Confederate Veterans Status

The United States Government Recognizes Confederate Veterans
For those who believe the soldiers, sailors, and marines of the former Confederate States of America, who fought and died in its defense, are somehow illegitimate and not worthy of honor as Americans; below are those laws and proclamations which recognize their standing and service.  These acts, and the events and circumstances which led to their passing, formally establish the Confederate soldier’s equality in honor and worthiness to those who served the Union cause.  Such official actions and proclamations by the United States and its elected officials removes all claims against the Confederate soldier and protects, defends, and honors his legacy, symbols, and monuments.  The current assault upon all things Confederate is contrary to the history, traditions, spirit, and laws of the United States of America, as well as the grand reconciliation, established by President Lincoln, expressed in the surrender terms of 1865, and carried forward by the nation and its leaders in subsequent years.

Under current law, Confederate Veterans are treated much the same as other U.S. Veterans, especially in regards to burial and pension benefits.  The following compilation provides a legislative timeline in the development of the Government's recognition and treatment of Confederate Veterans.

U.S. Statutes at Large, 56th Congress, First Session, Vol. 31, Chap. 791, Page 630, Approved 6 June 1900
"An Act Making appropriations for sundry civil expenses of the Government for the fiscal year ending June thirtieth, nineteen hundred and one, and for other purposes."
“To enable the Secretary of War to have reburied in some suitable spot in the national cemetery at Arlington, Virginia, and to place proper headstones at their graves, the bodies of about one hundred and twenty-eight Confederate soldiers now buried in the National Soldiers' Home, near Washington, District of Columbia, and the bodies of about one hundred and thirty-six Confederate soldiers now buried in the national cemetery at Arlington, Virginia, two thousand five hundred dollars, or so much thereof as may be necessary.”

Remarks: This law, enacted in the aftermath of the Spanish-American War, affirmed sectional reconciliation and marked change in national feeling through Congressional action.  It was significant in that it was signed by President McKinley, a Union veteran, and overcame past opposition to formal recognition of Confederate dead within Arlington National Cemetery, to include bans on visiting and decorating Confederate graves by family members.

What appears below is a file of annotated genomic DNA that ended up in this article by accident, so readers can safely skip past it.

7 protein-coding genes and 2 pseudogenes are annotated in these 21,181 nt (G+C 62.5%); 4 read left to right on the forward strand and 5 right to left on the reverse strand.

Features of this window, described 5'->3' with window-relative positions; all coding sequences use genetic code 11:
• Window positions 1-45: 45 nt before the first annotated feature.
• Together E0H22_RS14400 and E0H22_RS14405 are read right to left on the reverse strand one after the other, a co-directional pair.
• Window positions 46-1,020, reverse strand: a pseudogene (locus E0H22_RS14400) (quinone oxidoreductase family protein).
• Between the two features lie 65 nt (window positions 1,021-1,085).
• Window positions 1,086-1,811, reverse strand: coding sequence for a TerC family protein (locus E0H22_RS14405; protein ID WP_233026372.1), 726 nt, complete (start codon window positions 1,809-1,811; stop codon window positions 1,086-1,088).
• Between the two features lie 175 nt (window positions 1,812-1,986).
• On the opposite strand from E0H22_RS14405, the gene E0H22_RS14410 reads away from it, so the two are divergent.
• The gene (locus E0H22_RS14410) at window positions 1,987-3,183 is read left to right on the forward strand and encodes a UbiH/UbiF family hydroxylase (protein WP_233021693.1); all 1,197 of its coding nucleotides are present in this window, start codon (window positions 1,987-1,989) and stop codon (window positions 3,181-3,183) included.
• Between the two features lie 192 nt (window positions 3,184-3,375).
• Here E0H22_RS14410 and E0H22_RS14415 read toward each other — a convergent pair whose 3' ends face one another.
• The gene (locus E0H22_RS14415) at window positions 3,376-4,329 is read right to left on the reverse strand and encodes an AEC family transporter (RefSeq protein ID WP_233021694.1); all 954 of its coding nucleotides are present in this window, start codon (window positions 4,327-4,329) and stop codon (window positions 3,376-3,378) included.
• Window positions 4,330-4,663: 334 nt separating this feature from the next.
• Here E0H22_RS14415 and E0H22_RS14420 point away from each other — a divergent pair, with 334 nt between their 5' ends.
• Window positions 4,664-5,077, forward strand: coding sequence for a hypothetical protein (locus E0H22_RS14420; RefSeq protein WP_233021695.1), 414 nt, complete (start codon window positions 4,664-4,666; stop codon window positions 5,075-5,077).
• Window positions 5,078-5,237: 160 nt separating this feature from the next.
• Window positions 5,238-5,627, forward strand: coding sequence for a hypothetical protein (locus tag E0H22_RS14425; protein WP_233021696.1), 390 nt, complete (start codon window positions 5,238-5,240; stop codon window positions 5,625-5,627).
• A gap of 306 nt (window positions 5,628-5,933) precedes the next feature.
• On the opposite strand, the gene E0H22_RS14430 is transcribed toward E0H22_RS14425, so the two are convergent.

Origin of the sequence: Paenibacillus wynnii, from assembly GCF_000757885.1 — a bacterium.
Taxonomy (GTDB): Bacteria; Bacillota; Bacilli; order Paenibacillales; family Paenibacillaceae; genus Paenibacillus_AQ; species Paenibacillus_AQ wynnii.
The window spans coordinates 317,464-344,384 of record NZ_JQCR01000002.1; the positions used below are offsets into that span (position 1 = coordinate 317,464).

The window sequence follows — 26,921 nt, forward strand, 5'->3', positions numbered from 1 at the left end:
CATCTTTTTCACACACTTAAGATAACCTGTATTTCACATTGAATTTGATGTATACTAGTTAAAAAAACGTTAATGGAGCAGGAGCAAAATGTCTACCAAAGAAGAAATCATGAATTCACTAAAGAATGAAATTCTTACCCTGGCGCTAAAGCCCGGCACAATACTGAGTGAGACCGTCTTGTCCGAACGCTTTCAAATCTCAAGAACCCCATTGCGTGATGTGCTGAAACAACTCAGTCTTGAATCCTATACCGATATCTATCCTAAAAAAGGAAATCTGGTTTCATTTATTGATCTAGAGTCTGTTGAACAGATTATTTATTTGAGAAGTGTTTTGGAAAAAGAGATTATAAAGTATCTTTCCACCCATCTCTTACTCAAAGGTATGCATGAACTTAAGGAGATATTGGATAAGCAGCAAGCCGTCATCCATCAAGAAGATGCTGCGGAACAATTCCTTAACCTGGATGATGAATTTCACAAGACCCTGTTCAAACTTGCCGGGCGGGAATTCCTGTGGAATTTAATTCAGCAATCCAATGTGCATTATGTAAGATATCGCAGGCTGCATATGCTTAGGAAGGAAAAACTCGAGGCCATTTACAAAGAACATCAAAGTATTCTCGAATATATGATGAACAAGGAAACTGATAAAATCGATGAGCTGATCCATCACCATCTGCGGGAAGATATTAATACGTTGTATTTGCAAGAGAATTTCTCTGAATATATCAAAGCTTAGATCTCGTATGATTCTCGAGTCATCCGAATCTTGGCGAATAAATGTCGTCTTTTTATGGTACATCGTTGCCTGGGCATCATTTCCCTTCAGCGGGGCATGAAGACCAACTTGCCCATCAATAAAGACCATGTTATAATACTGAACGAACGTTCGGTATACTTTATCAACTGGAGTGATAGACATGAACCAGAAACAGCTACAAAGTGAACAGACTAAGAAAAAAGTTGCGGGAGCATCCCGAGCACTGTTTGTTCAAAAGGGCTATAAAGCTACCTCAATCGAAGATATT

U.S. Statutes at Large, 59th Congress, First Session, Vol. 34, Chap. 631, Page 56, [S. 1234], [Public Law, No. 38], Approved 9 March 1906
“An Act To provide for the appropriate marking of the graves of the soldiers and sailors of the Confederate army and navy who died in Northern prisons and were buried near the prisons where they died, and for other purposes.”
  “Be it enacted by the Senate and House of Representatives of the United States of America in Congress assembled, That the Secretary of War be, and he is hereby, authorized and directed to ascertain the locations and condition of all the graves of the soldiers and sailors of the Confederate army and navy in the late civil war, eighteen hundred and sixty-one to eighteen hundred and sixty-five, who died in Federal prisons and military hospitals in the North and who were buried near their
places of confinement…”

Remarks: This act authorized the furnishing of headstones for the graves of Confederate soldiers who died in federal (Union) prison camps and military hospitals, and who were buried in federal cemeteries, to include the “Confederate Section” at Arlington. This act, in essence, formally reaffirmed Confederate soldiers as lawful military combatants with legal standing and granted a form of recognition commensurate with the status of deceased Union soldiers.

U.S. Statutes at Large, 70th Congress, Second Session, Vol. 45, Chap. 324, Pages 1307-1308, [H.R. 10304], [Public Law, No. 810], Approved 26 February 1929